Photography Part 3

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Shoot! That’s The Point!


I may be a bit of a perfectionist – ok, a LOT – but I am not too hung up on the photographic correctness of taking photographs. I take photographs because firstly; I can, and secondly; I enjoy it. I encourage everyone to assume the same attitude. If you go chasing after the perfect photographic capture that will win a coveted peace prize then you are probably doing it for mostly the wrong reasons.
You can almost hear the ocean…
What I am going to share with you is not some super secrets known only to 5 billion people. I’m going to just tell you some of my tips that have helped me with taking my amateur photographs over the last 30 odd years. It all started with an old, hand-me-down, box camera…
I don’t subscribe to the whole uptight notion that only certain subjects or photographs have merit. There are many fields of study in photography. Find out what interests you and just don’t give a damn what people think. You take photographs for yourself first and foremost.
Some people have a passion for action or sport type of photography. Others love the slow, meditative, art of Macro photography. Landscape and nature photography just bores some people but it fascinates me.
So cute!
Some photographers love taking candid shots of people and life in a cityscape. I spend a lot of time EXCLUDING tourists from mine! A person has to be in a very interesting pose or attractive angle to interest me. So I shoot from angles to avoid including any human life in my landscapes. I like the look of a beach where the only foot prints belong to little bird feet!
I would also like to challenge the silly idea that post editing of photographs is “Cheating”. Yes, I do manipulate some photographs in a graphics program. I’ve been working with graphics for probably over 15 years now.
Sometimes my photographs are just NOT that good without a tweak or two. The difference is that I am honest in admitting that. Very few photographs ever taken are ready for print. That is the reality.
For decades photographers have been playing in the darkroom to produce astounding results. I know I certainly did. A lot of this we can now do in a graphics program. It is chemical free and inexpensive. Why do we perpetuate the idea that darkroom manipulation is art but graphics editing is fake?
Polarising Filter
If I place a polarising filter in front of my camera to capture fluffy white clouds in a deep blue sky is that “Cheating”? If I use a gradient filter to cut some of the strong light entering the lens in order to get a more even exposure in landscape photography is that “Cheating”? How about using a camera on Automatic? An Automatic Flash that compensates according to your camera’s CPU?
In the strict sense of the word, photography is as fake and phony as a mirage. The lens is not capable of capturing the moment and emotion in the full spectrum that we as humans can. The human eye, coupled to our brains, captures an interactive experience. A photograph only tries hard to assist us in the memory or to give other people a glimpse into our own experiences.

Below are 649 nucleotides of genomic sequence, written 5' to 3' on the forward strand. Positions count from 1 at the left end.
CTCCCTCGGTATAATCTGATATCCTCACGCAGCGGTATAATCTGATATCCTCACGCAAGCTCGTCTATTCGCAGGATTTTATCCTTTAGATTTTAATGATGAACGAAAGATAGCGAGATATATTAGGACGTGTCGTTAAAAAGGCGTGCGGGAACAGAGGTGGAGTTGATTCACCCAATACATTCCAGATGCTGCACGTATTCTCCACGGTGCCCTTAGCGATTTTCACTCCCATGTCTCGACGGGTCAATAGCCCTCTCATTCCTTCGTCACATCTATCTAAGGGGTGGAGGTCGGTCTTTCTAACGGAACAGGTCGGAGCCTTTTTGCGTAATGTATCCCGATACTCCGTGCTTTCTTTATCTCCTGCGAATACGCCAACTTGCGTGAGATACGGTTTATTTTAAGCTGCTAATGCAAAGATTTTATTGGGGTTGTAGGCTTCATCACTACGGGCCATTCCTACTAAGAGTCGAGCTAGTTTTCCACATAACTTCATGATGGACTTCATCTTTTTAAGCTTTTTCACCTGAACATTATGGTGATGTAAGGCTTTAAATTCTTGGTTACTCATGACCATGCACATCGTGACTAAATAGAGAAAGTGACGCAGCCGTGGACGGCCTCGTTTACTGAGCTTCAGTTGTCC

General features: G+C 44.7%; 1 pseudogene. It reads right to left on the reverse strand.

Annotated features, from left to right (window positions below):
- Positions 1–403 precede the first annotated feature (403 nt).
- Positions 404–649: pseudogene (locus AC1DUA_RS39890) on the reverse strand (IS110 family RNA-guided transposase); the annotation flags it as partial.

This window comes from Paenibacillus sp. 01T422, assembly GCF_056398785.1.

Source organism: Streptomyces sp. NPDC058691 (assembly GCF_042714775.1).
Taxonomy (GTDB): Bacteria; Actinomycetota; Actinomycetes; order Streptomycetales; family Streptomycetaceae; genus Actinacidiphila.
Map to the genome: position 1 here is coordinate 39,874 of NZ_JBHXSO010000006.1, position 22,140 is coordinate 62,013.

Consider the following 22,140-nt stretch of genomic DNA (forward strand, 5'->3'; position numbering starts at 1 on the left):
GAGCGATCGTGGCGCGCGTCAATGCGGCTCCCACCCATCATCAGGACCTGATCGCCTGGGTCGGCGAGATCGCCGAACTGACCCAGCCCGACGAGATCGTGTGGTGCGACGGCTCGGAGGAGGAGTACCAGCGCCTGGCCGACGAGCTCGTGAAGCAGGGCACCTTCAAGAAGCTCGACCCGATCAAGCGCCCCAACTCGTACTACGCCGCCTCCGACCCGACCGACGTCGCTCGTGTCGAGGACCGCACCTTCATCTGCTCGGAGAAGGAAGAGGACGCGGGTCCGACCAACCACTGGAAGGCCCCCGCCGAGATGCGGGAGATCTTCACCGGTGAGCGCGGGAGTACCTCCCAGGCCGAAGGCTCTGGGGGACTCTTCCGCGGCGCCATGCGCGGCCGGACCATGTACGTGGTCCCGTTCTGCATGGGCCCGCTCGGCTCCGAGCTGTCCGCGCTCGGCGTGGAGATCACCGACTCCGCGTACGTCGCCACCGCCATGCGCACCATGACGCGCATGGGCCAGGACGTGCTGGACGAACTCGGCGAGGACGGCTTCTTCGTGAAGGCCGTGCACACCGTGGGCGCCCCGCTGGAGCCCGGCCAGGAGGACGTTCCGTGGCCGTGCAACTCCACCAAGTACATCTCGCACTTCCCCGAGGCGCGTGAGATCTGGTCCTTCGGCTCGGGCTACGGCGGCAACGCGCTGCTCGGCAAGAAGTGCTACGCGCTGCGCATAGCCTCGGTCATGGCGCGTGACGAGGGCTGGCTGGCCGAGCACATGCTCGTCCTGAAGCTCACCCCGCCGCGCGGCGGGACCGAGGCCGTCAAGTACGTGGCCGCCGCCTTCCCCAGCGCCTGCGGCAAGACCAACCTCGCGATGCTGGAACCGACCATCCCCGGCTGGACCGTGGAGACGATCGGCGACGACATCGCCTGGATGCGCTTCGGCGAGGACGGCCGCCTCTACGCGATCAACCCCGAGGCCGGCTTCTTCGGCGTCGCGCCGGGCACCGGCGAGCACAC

The time has come for people to let go of old arguments. This is an art after all and every art has its tools! I don’t, however, advocate deceit. If you enhance or manipulate your photographs then be honest about it. Share with others how you achieved the effect so we can all benefit from the experience.

Some tips for taking photographs.

The first point I want to tackle is the most obvious. Don’t JUST point and shoot! Point, view, evaluate, and then GENTLY depress the shutter! That’s how you do it.
Everyone has photographs with decapitated relatives or where a subject’s ankles have been unceremoniously chopped off.

“How does this happen? WHY?! I made sure both a person’s head and feet were included! I swear I did!”

You probably did. I’m not going to argue that point. So if you didn’t do it, and the camera didn’t do it, what happened? People are sometimes too rough with the shutter button. Be it from excitement or through haste. When you press down hard on the shutter button, and the exposure is taken, the camera is either going up or down. This results in the top or bottom getting chopped off depending where along the traverse the photograph is registered with the sensor or film.
So instead, learn to gently ANDslowly press the shutter down. On small cameras you can actually position your fingers below and above on the shutter release. By doing this you actually squeeze the camera and reduce the upwards or downwards movement by providing resistance in both directions simultaneously.
Another very good reason to take the photograph slowly is that most modern cameras are working with Automatic Focus and Exposure. It takes a while for the camera to analyse, adjust, and capture the image. Just remember it took you a lot longer to do it all manually! Give the camera a second or two!
In some cases the camera may allow for quick photograph taking but the results may be poor. Some cameras prevent the photograph from being taken until it is properly analysed. What happens here is the camera has focused AFTER you have pressed the button, you “think” you have already taken the photograph and lower your hands. This is when the photographs of sky or soil are captured, usually also blurred.
Rule of 3rds
The second tip is to just photograph what appeals to you. What is it with everyone’s obsession towards theory? Yes the rule of thirds is a good rule of thumb but no one is going to take you out back and put a bullet in your head if you don’t follow it!